Finally, building a culture of performance, learning and continuous improvement is essential to wringing maximum value from your customer pipeline. Metrics and performance benchmarks are part of that effort, but incentives, morale-building and fostering an enthusiastic atmosphere that is conducive to your business goals are at least as important. “For many SMBs, a culture of performance means a change in behavior to consistently measuring performance metrics for the first time,” Cannon says. “Continuous improvement is about a consistent focus on a daily or weekly basis to monitor results and change variables as needed in order to better meet your target market’s needs and do a better job of motivating them to become customers.”

Philadelphia Business Journal

*This article was originally published in Philadelphia Business Journal
Written by : Yoon Cannon

Many companies are trimming down on payroll to weather today’s tough economic storm. But, staffing decision affect both budget and revenues. While high turnover certainly bleeds resources, low turnover can also inhibit a company’s growth if that staff has gone stale. Seniority should not win over stagnant.In either case, recruiting the right later talent will be vital to survive tough economic times and to thrive in years to come. Although more people are out looking for work today, business owners will still have to compete to attract and recruit top level talent. Here are seven steps and reminders for effective recruiting.

Step 1: Identify your company’s ideology.Before your start looking outside for who you need, you have to first look inside at who you are. More than your company’s mission statement carefully think through what your company’s ideology is. A greater purpose – a greater cause will sustain your people and challange them to perform at higher levels. What is one thing you stand for? What one core value are you most passionate about? How clearly is that message communicated throughout every aspect of your company?

Step 2: Dream plan your trophy employee profile.Most hiring managers and business owners are not specific enough as to who they are looking for to fill needed roles in the company.a. Write down the top five skills needed for the bench you are trying to fill.b. Rank the top five personal qualities you can not live without.c. Rank several characteristics you know you can not live with.d. Rank top three factors that your trophy employee is motivated by.Have exact written profiles not just for the upper level positions, but also for entry-level positions like receptionists, assistants, and even the interns. Poor performance at any level can clog up the whole system. Conversely, exceptional entry-level teams add tremendous value to your company’s growth. And, don’t just keep this information in your head. A written list will help you from not compromising on those things you already established at critical and important.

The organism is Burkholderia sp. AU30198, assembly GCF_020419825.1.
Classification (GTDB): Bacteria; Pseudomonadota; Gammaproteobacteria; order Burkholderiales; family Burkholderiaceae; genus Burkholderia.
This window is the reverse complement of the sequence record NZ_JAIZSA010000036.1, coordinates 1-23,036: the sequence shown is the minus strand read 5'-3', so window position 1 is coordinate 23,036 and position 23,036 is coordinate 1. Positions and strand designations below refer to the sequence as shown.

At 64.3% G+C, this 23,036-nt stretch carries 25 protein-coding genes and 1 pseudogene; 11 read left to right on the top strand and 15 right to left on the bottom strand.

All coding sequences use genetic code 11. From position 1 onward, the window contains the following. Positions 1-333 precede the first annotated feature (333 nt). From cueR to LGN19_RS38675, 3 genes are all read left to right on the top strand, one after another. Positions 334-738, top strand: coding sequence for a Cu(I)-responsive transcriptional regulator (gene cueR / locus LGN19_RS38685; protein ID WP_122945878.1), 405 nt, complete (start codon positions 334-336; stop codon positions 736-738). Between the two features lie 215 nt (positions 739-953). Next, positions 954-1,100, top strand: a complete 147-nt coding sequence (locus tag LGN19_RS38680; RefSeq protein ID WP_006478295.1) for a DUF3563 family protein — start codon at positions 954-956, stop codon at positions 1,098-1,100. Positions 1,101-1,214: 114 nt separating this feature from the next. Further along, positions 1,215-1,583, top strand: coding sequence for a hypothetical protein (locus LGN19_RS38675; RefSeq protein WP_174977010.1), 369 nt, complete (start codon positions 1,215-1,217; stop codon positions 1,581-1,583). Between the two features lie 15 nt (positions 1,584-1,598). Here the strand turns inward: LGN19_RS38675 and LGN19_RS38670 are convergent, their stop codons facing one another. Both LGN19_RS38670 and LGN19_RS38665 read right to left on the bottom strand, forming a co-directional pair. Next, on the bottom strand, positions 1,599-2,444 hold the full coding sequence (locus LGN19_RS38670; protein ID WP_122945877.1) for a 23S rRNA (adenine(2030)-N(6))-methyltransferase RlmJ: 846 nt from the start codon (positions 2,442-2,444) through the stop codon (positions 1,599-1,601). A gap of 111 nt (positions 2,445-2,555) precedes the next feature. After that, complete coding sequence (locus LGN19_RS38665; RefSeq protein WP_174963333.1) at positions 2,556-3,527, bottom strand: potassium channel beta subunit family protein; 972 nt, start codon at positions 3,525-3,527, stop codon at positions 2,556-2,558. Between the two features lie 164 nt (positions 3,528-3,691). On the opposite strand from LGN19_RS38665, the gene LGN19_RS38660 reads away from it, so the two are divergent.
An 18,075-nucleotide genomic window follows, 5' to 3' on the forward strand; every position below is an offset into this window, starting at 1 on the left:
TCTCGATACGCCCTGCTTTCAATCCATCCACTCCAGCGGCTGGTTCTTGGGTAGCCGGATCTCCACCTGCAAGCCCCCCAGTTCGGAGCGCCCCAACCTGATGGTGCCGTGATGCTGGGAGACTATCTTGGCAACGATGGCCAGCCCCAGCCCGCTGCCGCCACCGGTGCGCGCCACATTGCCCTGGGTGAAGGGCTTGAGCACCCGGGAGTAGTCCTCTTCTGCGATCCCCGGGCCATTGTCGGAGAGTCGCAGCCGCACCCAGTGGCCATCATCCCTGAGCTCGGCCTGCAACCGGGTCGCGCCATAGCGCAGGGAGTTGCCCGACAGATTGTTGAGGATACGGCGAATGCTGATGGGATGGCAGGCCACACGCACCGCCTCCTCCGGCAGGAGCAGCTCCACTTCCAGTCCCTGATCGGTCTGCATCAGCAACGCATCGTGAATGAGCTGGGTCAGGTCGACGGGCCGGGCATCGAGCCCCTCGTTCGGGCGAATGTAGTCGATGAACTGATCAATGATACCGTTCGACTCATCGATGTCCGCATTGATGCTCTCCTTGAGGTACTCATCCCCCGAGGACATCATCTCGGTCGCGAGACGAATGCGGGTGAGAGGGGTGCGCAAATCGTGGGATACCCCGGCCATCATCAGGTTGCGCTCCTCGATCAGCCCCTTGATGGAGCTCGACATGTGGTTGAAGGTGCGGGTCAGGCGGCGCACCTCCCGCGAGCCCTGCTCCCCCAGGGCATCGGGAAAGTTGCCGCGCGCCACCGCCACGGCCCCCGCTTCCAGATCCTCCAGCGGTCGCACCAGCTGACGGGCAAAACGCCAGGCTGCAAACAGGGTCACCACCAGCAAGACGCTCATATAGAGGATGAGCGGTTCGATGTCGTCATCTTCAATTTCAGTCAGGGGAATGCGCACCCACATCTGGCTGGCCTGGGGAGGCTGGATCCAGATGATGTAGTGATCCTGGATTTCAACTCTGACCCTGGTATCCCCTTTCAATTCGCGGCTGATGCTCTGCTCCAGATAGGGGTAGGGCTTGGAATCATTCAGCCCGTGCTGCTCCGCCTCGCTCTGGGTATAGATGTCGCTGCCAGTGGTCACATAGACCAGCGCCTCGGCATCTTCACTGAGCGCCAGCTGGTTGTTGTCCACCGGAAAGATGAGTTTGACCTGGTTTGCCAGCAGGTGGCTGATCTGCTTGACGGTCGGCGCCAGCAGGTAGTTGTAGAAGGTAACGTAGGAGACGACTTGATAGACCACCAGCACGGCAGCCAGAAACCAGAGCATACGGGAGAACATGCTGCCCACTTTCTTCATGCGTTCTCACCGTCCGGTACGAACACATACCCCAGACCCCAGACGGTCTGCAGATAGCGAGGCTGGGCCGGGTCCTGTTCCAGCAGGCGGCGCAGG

Steps 3: Do your research.You need conviction in the interview when you sit eyeball with the potential trophy person you want to recruit. You may be your applicant’s first interview or your interviewee may have been on 14 other interviews prior to yours. Knowing your top three competitors’ pay packages, benifits, culture, advancement opportunities and what their ideologies are will help you do steps for through eight.

Step 4: Have a USP for each of your job openings.As a small business owner you may not be in the financial position to out bid all of your competitors in order to attract the best staff. But, knowing what everyone offers can help you leverage your company’s best qualities. Each of our job openings should be presented in print and in the interview with its USP – unique selling position. Contrary to common beliefs, money is not primary motivator in recruiting the best talent. Also, a job opening isn’t just a bench that is empty. Include those weak-performing benches as well in your interview process.